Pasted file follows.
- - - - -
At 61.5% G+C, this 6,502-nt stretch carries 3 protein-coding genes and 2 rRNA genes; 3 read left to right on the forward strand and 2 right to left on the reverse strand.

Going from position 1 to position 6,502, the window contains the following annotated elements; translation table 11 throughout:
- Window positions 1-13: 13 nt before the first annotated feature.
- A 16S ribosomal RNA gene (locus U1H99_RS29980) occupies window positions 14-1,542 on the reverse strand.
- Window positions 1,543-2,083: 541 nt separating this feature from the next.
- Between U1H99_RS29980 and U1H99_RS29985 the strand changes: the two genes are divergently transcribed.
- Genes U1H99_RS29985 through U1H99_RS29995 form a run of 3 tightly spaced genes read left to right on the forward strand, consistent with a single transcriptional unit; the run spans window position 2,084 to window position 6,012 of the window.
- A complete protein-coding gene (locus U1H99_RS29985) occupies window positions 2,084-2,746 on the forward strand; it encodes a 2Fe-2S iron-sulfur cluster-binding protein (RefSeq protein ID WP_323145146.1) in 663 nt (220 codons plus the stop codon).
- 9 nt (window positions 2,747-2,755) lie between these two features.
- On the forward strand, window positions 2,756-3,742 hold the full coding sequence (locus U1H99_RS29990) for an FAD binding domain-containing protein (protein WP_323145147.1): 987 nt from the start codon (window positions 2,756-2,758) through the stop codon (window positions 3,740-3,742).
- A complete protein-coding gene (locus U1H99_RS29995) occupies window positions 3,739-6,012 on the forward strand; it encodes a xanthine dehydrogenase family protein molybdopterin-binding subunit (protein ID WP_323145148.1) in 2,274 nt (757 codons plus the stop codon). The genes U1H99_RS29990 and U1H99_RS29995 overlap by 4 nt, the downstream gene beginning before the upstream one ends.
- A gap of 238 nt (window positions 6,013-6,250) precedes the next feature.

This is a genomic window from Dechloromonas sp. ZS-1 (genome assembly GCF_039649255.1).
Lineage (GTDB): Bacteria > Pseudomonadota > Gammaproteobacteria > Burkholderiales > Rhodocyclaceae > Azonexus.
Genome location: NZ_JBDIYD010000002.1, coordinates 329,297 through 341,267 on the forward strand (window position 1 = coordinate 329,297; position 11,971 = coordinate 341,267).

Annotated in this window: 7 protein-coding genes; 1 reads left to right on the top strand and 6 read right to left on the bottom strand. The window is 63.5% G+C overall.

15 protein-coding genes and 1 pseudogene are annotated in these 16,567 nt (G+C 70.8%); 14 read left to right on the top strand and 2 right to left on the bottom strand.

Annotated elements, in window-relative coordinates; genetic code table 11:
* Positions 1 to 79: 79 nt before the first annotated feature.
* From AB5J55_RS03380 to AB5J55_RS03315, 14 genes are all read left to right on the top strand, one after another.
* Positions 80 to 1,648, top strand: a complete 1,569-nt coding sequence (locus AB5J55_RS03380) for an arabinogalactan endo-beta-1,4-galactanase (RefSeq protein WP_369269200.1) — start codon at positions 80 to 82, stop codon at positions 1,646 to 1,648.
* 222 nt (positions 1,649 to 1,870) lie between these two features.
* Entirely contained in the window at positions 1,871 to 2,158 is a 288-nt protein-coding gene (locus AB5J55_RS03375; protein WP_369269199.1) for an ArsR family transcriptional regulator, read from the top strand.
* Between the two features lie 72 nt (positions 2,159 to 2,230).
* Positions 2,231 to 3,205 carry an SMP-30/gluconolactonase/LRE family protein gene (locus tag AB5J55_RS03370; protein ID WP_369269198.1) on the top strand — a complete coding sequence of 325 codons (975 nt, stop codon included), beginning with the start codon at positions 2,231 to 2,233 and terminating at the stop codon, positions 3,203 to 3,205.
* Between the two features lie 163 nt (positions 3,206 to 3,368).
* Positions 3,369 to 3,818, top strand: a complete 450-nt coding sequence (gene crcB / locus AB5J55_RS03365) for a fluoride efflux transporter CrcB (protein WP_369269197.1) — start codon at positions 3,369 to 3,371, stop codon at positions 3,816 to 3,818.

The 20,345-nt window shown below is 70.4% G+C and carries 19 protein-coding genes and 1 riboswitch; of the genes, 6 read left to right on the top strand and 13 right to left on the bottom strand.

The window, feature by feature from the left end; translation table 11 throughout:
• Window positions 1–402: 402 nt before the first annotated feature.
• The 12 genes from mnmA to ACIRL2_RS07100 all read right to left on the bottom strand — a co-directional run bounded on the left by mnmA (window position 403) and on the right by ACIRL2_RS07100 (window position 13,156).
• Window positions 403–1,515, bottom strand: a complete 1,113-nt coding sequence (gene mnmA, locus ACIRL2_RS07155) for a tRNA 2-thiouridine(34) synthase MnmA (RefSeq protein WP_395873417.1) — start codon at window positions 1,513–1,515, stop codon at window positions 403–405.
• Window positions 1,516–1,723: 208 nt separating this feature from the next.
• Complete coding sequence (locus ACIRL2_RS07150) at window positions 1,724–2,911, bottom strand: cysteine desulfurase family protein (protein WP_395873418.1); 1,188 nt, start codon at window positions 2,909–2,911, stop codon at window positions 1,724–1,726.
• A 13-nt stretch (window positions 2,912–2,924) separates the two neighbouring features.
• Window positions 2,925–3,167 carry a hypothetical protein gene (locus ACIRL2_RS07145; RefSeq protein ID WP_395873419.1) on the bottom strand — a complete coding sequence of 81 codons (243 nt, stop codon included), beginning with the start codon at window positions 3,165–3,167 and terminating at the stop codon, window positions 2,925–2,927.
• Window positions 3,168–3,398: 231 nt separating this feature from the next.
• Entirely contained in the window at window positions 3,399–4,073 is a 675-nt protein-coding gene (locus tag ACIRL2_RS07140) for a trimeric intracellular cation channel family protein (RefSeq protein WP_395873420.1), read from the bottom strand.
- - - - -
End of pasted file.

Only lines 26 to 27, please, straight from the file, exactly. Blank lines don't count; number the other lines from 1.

* Between the two features lie 163 nt (positions 3,206 to 3,368).
* Positions 3,369 to 3,818, top strand: a complete 450-nt coding sequence (gene crcB / locus AB5J55_RS03365) for a fluoride efflux transporter CrcB (protein WP_369269197.1) — start codon at positions 3,369 to 3,371, stop codon at positions 3,816 to 3,818.